But Allen, at Redskin Park, said, "Dallas still has to sign him (Dorsett) and that's going to be very interesting. Dallas has been strictly a low price team. This guy will make more money than anybody on the ball club."

Minnesota Vikings coach Bud Grant said Dallas and Seattle "must be sleeping together."

Grant was astounded by Seattle's decision to give up the rights to Dorsett to the Cowboys for a lower pick (See DRAFT, E4, Col. 1) (DRAFT, From E1) in the first round and three picks in the second.

"Second-round picks are chancey," said Grant. "And you don't win with quantity, but quality."

"I don't understand it at all," he continued. "Most people felt Dorsett was the premier player in the draft - similar to (O.J.) Simpson several years ago."

Dallas coach Tom Landry said the Cowboys have "never had a player with this breakaway speed. The confidence factor is going to be a big thing with a player like Dorsett. Our players know he has the ability and there is going to be an air of confidence throughout the team about what he can do.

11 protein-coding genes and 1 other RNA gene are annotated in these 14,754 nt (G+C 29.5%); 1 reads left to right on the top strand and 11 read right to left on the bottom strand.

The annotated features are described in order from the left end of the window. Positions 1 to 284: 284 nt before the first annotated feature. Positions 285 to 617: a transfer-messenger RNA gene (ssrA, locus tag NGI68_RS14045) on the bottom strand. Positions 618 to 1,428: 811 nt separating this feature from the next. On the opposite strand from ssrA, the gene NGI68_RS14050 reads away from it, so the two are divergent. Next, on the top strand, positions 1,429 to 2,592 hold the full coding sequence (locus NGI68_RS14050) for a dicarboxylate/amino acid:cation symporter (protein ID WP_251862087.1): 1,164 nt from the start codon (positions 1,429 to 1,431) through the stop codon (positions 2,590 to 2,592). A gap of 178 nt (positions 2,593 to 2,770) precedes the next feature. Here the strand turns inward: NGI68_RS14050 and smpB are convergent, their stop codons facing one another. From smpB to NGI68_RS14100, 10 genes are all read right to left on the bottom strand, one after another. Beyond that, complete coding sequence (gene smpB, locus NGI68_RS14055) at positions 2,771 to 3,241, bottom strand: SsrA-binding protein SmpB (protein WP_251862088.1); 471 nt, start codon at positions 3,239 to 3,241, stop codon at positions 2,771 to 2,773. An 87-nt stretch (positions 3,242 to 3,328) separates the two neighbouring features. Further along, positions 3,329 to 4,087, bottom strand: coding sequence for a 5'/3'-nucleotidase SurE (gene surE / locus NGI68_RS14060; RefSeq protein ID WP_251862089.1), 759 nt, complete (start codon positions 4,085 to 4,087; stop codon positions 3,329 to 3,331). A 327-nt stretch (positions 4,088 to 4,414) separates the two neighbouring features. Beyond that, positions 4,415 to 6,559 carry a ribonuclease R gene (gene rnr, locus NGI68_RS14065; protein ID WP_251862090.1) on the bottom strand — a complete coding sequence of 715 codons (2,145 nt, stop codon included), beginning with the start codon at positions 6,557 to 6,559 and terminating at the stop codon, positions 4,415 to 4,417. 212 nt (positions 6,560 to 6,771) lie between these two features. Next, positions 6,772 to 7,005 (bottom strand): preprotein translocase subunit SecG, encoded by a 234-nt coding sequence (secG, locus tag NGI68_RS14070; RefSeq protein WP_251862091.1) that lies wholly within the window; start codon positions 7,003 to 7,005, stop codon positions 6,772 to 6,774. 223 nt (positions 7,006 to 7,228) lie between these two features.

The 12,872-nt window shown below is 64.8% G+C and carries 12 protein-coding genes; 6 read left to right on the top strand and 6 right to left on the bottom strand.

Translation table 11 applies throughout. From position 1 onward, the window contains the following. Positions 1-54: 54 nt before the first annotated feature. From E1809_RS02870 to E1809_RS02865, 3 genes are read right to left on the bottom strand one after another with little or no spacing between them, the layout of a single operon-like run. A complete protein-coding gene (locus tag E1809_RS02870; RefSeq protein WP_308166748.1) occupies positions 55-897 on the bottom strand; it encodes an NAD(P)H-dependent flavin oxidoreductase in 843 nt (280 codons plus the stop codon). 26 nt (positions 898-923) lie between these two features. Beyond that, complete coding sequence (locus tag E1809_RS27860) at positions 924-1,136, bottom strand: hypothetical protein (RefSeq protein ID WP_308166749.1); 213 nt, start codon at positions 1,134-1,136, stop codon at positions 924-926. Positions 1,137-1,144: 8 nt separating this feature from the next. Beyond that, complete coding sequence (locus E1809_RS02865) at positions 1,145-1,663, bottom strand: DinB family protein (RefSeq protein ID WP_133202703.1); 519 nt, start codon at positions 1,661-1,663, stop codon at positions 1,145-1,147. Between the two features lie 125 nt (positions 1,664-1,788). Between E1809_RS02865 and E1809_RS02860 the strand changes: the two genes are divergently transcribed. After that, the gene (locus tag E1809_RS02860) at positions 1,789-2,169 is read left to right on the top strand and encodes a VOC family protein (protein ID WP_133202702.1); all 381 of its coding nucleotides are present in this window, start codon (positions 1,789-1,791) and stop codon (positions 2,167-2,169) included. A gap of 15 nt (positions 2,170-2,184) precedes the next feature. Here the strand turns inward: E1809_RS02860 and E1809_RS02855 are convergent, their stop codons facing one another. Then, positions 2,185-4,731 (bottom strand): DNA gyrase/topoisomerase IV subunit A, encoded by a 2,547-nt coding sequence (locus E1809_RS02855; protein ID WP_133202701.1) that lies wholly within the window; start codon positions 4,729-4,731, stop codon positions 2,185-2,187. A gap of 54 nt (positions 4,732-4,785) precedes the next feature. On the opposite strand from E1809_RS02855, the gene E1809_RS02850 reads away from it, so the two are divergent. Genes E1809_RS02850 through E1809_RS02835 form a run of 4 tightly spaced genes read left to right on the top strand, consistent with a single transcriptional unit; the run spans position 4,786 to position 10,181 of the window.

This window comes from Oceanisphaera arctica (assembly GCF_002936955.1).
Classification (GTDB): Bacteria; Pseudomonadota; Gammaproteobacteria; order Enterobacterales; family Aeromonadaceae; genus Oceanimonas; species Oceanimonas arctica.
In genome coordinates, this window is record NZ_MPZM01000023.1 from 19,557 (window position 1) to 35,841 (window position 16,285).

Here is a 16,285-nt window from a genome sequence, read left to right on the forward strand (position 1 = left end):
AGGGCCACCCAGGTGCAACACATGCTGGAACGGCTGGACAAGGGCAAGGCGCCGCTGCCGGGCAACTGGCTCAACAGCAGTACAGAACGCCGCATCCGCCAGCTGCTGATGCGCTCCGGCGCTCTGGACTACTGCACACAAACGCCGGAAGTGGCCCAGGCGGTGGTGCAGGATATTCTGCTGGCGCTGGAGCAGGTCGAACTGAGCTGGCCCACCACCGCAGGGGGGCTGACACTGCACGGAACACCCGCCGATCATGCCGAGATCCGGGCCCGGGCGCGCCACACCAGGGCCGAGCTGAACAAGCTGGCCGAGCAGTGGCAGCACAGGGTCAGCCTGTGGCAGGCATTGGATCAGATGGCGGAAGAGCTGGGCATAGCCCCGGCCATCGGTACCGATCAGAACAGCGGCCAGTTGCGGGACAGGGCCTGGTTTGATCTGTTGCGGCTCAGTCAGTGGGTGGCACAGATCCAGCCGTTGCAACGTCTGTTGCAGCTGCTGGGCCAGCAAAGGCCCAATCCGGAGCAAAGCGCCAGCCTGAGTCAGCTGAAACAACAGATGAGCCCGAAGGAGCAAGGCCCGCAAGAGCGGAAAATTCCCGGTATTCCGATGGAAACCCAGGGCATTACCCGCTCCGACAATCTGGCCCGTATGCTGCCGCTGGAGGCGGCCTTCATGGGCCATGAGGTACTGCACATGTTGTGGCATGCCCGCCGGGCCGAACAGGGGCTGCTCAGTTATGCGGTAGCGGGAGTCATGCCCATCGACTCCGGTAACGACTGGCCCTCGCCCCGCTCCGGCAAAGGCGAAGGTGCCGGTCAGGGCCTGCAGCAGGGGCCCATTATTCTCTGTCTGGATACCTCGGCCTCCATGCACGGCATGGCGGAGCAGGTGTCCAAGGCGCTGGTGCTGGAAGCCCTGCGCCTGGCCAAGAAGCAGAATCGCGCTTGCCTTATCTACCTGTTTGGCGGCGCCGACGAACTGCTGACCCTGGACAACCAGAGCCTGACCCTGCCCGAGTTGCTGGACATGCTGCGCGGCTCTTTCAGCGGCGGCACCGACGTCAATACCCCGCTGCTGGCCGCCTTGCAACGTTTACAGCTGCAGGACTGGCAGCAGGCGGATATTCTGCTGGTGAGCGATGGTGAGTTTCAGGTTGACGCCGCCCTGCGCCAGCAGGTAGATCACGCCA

"His speed is not so important as his quickness. He busted the scout out in quickness. That's why he hit those holes and slid out for the big play. I like this tenacity. I've seen him in games where he was contained for three quarters, but he didn't let up. And then he broke the big play late in the game.

"The trade, of course, is excellent for us. We gave up some building strength for a high-quality player who fills an immediate need. Basically, all we gave up was our No. 2 choice (Dallas also gave up No. 2 choices acquired previously in trades with Buffalo and San Diego). From Seattle's standpoint, it was a good trade because it gives them an opportunity to get a number of players to help lay the foundation for their (expansion) team."

The Cowboys got one of their second round choices back by trading wide receiver Duke Fergerson to the Seahawks.

The Cowboys reportedly made their deal with Seattle five weeks ago, contingent on Tampa Bay picking Bell. The first-round pick Dallas gave Seattle, the 14th in the draft, was obtained in 1976 when the Cowboys sent quarterback Clint Longley to San Diego.

Cincinnati, with three picks in the first round, took defensive tackle Eddie Edwards of Miami, Fla., defensive tackle Wilson Whitley of Houston and tight end Mike Cobb of Michigan State.